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The Soil Speaks
→ Hessel Museum of Art
Curated by
  • María Camila Montalvo
Part of
Exhibition Category
Thesis Exhibitions, Student Curated Projects

The Soil Speaks (La Tierra Habla, ja rwach’ulef ntz’ijoni) explores Guatemalan Mayan-Tzutujil cosmology and practices. The exhibition highlights Indigenous modes of thinking, particularly in relation to Western paradigms in contemporary art, in order to evidence their decolonial strategies. It also serves as a point of transfer for knowledge anchored to Indigenous practices and as a space where the wounds of colonial practices can heal.

The Soil Speaks and its accompanying publication were conceived collaboratively by Antonio Pichilla, a Mayan-Tzutujil contemporary artist; Domingo Yajcom, a renowned Mayan mathematician; and María Camila Montalvo, a Colombian curator and researcher. Pichilla and Yajcom are based in San Pedro La Laguna, a remote town in Guatemala located on the shores of Lake Atitlán and a place where different fields of knowledge are not divided into disciplines but considered part of the same cosmological way of thinking.

Recognizing the role of Indigenous practices within contemporary Latin American art, The Soil Speaks comprises an artistic commission by Pichilla and a substantial trilingual publication. As Latin American Indigenous practices rely on an oral tradition of sharing knowledge, the accompanying publication and the objects placed together for this exhibition provide a context for sharing memories that recall the spiritual, physical, and mental worldviews of the Guatemalan Mayan-Tzutujil.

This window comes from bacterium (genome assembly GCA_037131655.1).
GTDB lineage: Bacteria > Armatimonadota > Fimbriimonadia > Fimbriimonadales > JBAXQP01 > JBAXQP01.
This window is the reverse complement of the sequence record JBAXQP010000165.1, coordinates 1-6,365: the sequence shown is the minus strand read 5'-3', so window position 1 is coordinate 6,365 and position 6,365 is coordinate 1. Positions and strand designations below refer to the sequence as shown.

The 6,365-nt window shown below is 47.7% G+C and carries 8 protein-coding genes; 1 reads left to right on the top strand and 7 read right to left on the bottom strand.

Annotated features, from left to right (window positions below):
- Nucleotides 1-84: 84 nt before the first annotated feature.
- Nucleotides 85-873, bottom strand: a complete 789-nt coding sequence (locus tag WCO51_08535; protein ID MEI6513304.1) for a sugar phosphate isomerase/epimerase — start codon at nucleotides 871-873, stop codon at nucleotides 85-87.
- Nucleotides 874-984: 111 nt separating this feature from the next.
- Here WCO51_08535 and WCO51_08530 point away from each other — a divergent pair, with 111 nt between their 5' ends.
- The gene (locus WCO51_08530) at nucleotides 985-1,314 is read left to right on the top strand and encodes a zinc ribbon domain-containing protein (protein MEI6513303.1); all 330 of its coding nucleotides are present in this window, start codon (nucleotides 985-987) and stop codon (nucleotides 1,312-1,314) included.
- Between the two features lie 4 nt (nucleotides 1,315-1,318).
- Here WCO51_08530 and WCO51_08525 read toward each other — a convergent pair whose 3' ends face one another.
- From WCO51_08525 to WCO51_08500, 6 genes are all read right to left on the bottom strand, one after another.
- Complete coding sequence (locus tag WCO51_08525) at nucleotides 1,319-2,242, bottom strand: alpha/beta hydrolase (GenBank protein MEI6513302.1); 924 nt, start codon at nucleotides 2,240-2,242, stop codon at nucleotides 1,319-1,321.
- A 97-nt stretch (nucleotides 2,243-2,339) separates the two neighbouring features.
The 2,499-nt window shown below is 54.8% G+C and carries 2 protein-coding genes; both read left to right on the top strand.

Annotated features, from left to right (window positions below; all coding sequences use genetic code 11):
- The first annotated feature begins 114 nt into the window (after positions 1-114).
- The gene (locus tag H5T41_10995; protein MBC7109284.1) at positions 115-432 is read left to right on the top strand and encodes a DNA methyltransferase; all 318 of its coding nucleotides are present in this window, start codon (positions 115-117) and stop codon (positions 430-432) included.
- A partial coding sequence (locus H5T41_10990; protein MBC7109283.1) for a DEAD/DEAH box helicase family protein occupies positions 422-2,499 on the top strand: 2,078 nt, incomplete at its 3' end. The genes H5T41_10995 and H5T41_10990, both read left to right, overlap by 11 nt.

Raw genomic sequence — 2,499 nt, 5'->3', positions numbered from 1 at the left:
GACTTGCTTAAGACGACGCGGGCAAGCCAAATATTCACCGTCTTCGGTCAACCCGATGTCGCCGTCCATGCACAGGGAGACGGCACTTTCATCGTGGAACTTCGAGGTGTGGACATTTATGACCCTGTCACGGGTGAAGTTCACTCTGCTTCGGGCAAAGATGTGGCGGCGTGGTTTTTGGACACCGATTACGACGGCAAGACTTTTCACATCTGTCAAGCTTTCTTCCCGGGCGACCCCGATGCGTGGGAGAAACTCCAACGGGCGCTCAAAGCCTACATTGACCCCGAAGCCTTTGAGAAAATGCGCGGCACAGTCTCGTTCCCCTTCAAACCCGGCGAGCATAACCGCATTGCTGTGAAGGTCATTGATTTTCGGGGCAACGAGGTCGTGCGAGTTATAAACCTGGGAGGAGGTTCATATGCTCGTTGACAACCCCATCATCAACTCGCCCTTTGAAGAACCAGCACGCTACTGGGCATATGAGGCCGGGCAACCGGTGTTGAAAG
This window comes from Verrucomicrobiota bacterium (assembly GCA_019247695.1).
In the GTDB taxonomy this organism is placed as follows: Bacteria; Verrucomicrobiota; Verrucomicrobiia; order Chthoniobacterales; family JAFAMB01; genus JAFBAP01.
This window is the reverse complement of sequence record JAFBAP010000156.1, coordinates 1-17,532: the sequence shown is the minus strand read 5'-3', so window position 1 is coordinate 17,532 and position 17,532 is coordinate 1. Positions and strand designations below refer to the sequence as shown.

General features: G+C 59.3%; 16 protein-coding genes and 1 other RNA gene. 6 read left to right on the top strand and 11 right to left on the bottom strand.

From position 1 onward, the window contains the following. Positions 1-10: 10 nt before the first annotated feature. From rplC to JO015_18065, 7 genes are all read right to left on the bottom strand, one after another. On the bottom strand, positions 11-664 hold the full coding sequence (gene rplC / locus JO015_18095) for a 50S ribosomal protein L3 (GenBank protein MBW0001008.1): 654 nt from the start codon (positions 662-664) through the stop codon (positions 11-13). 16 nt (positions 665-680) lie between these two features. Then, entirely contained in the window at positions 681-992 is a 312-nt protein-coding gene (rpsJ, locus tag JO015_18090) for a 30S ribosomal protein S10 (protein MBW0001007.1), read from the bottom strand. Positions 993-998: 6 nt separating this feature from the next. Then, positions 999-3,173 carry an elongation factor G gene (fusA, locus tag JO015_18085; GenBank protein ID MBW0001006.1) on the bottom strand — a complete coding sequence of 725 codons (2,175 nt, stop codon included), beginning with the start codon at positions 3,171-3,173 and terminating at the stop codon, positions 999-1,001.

The exhibition design uses the color red to incorporate modes of knowledge, spanning sensory, intellectual, material, and written forms, from the Guatemalan Mayan-Tzutujil. Red represents the dawn, new beginnings, flowing blood, and red corn, which the Mayan-Tzutujil view as an essential element of life itself. Likewise, the wood, threads, and wool included in The Soil Speaks allude to artisanal Mayan-Tzutujil work, and the stones refer to Mayan ceremonies in which stones symbolize the silence required to hear the earth.

The book “The Soil Speaks: Introducing the Maya Tz'utujil Worldview” is a substantial trilingual publication— in English, Spanish, and Tz’utujil. You can find a preview version here:

The academic document “The Soil Speaks: The lndigenous Worldview and the Global Contemporary Art” proposes a de-colonial curatorial strategy that recognizes the Maya Tz’utujil worldview and connects it to contemporary art. You can download the document here:

Exhibition video documentation created by Andy Boyce under the direction of Brooke Nicholas and the Class of 2020 graduate students.